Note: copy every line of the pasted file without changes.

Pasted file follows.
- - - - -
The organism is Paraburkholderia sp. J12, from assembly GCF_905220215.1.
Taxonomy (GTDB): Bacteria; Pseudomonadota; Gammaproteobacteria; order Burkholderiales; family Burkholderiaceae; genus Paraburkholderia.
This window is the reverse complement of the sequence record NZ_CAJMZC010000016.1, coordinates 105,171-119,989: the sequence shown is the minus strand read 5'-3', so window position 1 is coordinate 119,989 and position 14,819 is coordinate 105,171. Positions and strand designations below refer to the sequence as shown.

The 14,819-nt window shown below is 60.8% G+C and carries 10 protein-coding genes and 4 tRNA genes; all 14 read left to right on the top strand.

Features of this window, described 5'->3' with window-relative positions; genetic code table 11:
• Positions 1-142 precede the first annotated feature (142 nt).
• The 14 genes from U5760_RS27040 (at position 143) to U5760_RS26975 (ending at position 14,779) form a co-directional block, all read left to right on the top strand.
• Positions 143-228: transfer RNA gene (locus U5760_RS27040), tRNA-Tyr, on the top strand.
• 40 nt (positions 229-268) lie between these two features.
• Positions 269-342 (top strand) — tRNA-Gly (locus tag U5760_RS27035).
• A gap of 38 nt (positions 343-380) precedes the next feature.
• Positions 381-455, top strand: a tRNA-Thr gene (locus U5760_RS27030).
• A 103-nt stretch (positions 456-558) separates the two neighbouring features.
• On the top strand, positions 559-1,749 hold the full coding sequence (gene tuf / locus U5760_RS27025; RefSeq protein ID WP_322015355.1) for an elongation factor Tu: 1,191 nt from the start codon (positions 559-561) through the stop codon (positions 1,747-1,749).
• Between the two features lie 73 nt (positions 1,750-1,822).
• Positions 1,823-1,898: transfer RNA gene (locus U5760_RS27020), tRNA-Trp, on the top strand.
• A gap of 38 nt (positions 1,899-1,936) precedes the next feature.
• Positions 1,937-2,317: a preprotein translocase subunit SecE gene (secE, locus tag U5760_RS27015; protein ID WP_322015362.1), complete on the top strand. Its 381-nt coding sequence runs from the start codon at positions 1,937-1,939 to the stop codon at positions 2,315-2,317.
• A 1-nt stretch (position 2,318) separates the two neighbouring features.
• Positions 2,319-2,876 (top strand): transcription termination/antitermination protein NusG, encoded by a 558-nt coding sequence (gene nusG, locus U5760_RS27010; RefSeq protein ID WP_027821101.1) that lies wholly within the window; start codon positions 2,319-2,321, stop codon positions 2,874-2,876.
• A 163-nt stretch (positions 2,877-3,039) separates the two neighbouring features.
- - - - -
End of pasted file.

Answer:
The organism is Paraburkholderia sp. J12, from assembly GCF_905220215.1.
Taxonomy (GTDB): Bacteria; Pseudomonadota; Gammaproteobacteria; order Burkholderiales; family Burkholderiaceae; genus Paraburkholderia.
This window is the reverse complement of the sequence record NZ_CAJMZC010000016.1, coordinates 105,171-119,989: the sequence shown is the minus strand read 5'-3', so window position 1 is coordinate 119,989 and position 14,819 is coordinate 105,171. Positions and strand designations below refer to the sequence as shown.

The 14,819-nt window shown below is 60.8% G+C and carries 10 protein-coding genes and 4 tRNA genes; all 14 read left to right on the top strand.

Features of this window, described 5'->3' with window-relative positions; genetic code table 11:
• Positions 1-142 precede the first annotated feature (142 nt).
• The 14 genes from U5760_RS27040 (at position 143) to U5760_RS26975 (ending at position 14,779) form a co-directional block, all read left to right on the top strand.
• Positions 143-228: transfer RNA gene (locus U5760_RS27040), tRNA-Tyr, on the top strand.
• 40 nt (positions 229-268) lie between these two features.
• Positions 269-342 (top strand) — tRNA-Gly (locus tag U5760_RS27035).
• A gap of 38 nt (positions 343-380) precedes the next feature.
• Positions 381-455, top strand: a tRNA-Thr gene (locus U5760_RS27030).
• A 103-nt stretch (positions 456-558) separates the two neighbouring features.
• On the top strand, positions 559-1,749 hold the full coding sequence (gene tuf / locus U5760_RS27025; RefSeq protein ID WP_322015355.1) for an elongation factor Tu: 1,191 nt from the start codon (positions 559-561) through the stop codon (positions 1,747-1,749).
• Between the two features lie 73 nt (positions 1,750-1,822).
• Positions 1,823-1,898: transfer RNA gene (locus U5760_RS27020), tRNA-Trp, on the top strand.
• A gap of 38 nt (positions 1,899-1,936) precedes the next feature.
• Positions 1,937-2,317: a preprotein translocase subunit SecE gene (secE, locus tag U5760_RS27015; protein ID WP_322015362.1), complete on the top strand. Its 381-nt coding sequence runs from the start codon at positions 1,937-1,939 to the stop codon at positions 2,315-2,317.
• A 1-nt stretch (position 2,318) separates the two neighbouring features.
• Positions 2,319-2,876 (top strand): transcription termination/antitermination protein NusG, encoded by a 558-nt coding sequence (gene nusG, locus U5760_RS27010; RefSeq protein ID WP_027821101.1) that lies wholly within the window; start codon positions 2,319-2,321, stop codon positions 2,874-2,876.
• A 163-nt stretch (positions 2,877-3,039) separates the two neighbouring features.